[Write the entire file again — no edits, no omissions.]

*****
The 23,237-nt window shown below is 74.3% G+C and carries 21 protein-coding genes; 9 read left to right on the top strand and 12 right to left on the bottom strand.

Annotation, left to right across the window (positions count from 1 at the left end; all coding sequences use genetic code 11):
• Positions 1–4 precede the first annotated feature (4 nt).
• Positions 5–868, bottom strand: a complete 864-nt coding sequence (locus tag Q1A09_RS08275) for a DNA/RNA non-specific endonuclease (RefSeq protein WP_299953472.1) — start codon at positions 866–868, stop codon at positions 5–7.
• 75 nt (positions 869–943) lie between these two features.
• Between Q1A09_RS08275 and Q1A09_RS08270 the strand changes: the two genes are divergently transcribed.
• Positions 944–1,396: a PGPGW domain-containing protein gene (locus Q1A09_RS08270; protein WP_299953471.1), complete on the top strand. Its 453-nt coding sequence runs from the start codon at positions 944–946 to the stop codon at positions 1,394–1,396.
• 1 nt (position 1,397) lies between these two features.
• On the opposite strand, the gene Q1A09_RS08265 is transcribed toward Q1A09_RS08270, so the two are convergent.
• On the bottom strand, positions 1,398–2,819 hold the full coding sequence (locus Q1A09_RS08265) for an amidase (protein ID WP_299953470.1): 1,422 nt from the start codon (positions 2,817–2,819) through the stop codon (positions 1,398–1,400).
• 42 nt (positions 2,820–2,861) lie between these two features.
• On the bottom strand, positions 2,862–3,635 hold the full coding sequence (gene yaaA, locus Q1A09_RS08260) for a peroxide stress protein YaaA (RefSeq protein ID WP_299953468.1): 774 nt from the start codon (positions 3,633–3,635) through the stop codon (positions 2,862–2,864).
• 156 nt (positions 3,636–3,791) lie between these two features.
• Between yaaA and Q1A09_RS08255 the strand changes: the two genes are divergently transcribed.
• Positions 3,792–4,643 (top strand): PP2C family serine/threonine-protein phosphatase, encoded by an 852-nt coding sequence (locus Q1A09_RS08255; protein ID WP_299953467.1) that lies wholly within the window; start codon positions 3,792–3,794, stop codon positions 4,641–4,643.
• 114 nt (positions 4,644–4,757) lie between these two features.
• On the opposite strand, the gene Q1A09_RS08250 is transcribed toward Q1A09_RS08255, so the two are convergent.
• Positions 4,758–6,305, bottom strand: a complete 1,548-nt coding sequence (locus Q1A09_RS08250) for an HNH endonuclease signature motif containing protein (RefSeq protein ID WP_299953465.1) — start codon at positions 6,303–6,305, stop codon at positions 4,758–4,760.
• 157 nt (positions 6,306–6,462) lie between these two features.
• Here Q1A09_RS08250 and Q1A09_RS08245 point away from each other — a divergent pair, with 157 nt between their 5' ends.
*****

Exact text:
The 23,237-nt window shown below is 74.3% G+C and carries 21 protein-coding genes; 9 read left to right on the top strand and 12 right to left on the bottom strand.

Annotation, left to right across the window (positions count from 1 at the left end; all coding sequences use genetic code 11):
• Positions 1–4 precede the first annotated feature (4 nt).
• Positions 5–868, bottom strand: a complete 864-nt coding sequence (locus tag Q1A09_RS08275) for a DNA/RNA non-specific endonuclease (RefSeq protein WP_299953472.1) — start codon at positions 866–868, stop codon at positions 5–7.
• 75 nt (positions 869–943) lie between these two features.
• Between Q1A09_RS08275 and Q1A09_RS08270 the strand changes: the two genes are divergently transcribed.
• Positions 944–1,396: a PGPGW domain-containing protein gene (locus Q1A09_RS08270; protein WP_299953471.1), complete on the top strand. Its 453-nt coding sequence runs from the start codon at positions 944–946 to the stop codon at positions 1,394–1,396.
• 1 nt (position 1,397) lies between these two features.
• On the opposite strand, the gene Q1A09_RS08265 is transcribed toward Q1A09_RS08270, so the two are convergent.
• On the bottom strand, positions 1,398–2,819 hold the full coding sequence (locus Q1A09_RS08265) for an amidase (protein ID WP_299953470.1): 1,422 nt from the start codon (positions 2,817–2,819) through the stop codon (positions 1,398–1,400).
• 42 nt (positions 2,820–2,861) lie between these two features.
• On the bottom strand, positions 2,862–3,635 hold the full coding sequence (gene yaaA, locus Q1A09_RS08260) for a peroxide stress protein YaaA (RefSeq protein ID WP_299953468.1): 774 nt from the start codon (positions 3,633–3,635) through the stop codon (positions 2,862–2,864).
• 156 nt (positions 3,636–3,791) lie between these two features.
• Between yaaA and Q1A09_RS08255 the strand changes: the two genes are divergently transcribed.
• Positions 3,792–4,643 (top strand): PP2C family serine/threonine-protein phosphatase, encoded by an 852-nt coding sequence (locus Q1A09_RS08255; protein ID WP_299953467.1) that lies wholly within the window; start codon positions 3,792–3,794, stop codon positions 4,641–4,643.
• 114 nt (positions 4,644–4,757) lie between these two features.
• On the opposite strand, the gene Q1A09_RS08250 is transcribed toward Q1A09_RS08255, so the two are convergent.
• Positions 4,758–6,305, bottom strand: a complete 1,548-nt coding sequence (locus Q1A09_RS08250) for an HNH endonuclease signature motif containing protein (RefSeq protein ID WP_299953465.1) — start codon at positions 6,303–6,305, stop codon at positions 4,758–4,760.
• 157 nt (positions 6,306–6,462) lie between these two features.
• Here Q1A09_RS08250 and Q1A09_RS08245 point away from each other — a divergent pair, with 157 nt between their 5' ends.